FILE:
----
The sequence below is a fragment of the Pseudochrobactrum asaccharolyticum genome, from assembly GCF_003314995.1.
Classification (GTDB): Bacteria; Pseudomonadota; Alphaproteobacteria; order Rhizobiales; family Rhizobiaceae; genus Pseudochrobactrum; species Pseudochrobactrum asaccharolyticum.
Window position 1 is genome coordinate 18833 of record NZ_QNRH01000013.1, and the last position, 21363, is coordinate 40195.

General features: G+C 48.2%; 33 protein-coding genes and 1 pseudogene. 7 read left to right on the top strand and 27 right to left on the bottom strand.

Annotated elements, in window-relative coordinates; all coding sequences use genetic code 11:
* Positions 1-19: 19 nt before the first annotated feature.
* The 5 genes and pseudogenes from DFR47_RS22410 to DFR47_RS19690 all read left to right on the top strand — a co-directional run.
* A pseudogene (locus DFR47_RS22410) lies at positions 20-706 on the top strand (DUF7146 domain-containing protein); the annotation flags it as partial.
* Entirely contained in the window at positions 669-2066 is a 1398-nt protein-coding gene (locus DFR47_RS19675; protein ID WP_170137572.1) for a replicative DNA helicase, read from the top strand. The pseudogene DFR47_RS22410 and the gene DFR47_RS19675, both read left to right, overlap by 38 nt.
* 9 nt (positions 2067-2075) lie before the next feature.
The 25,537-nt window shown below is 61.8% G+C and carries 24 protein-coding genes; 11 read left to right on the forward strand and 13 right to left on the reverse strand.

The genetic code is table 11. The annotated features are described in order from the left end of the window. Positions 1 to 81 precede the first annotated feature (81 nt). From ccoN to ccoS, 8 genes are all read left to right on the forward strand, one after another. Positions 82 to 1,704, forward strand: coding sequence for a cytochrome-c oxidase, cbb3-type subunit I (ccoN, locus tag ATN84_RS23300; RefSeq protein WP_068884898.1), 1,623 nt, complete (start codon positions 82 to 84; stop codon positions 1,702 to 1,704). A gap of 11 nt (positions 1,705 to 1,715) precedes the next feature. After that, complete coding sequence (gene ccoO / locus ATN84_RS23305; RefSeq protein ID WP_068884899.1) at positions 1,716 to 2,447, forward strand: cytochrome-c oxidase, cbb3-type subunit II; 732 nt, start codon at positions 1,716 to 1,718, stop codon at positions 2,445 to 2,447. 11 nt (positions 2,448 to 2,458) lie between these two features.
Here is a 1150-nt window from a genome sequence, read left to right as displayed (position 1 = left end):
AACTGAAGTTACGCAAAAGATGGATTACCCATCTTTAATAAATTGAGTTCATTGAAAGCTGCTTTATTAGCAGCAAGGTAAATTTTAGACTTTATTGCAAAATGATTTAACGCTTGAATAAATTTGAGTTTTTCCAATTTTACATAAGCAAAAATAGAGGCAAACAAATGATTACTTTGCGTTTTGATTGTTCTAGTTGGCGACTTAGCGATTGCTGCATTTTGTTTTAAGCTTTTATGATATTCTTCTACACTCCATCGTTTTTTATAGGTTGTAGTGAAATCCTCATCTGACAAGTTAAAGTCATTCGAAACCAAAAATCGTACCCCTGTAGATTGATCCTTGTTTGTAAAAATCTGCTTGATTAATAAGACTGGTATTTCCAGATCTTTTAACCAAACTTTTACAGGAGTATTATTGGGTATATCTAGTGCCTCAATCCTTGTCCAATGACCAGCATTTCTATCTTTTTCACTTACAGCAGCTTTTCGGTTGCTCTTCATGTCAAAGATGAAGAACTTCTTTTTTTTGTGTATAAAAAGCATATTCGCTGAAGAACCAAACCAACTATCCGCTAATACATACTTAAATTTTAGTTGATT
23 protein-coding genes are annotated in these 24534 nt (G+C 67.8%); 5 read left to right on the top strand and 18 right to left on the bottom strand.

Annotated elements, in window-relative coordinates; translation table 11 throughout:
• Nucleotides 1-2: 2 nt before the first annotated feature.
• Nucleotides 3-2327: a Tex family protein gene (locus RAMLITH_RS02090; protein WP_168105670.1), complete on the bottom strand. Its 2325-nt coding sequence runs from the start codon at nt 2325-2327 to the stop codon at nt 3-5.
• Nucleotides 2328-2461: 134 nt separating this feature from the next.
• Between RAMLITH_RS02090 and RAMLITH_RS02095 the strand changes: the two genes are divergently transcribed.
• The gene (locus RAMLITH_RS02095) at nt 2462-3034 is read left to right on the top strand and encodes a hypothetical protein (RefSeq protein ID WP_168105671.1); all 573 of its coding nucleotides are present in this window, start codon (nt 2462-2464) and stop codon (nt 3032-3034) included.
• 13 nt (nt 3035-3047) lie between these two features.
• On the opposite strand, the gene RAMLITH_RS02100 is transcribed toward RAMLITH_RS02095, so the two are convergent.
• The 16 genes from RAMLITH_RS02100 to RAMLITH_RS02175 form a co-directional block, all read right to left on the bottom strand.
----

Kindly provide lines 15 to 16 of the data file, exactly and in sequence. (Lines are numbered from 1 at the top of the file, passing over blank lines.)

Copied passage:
23 protein-coding genes are annotated in these 24534 nt (G+C 67.8%); 5 read left to right on the top strand and 18 right to left on the bottom strand.

Annotated elements, in window-relative coordinates; translation table 11 throughout: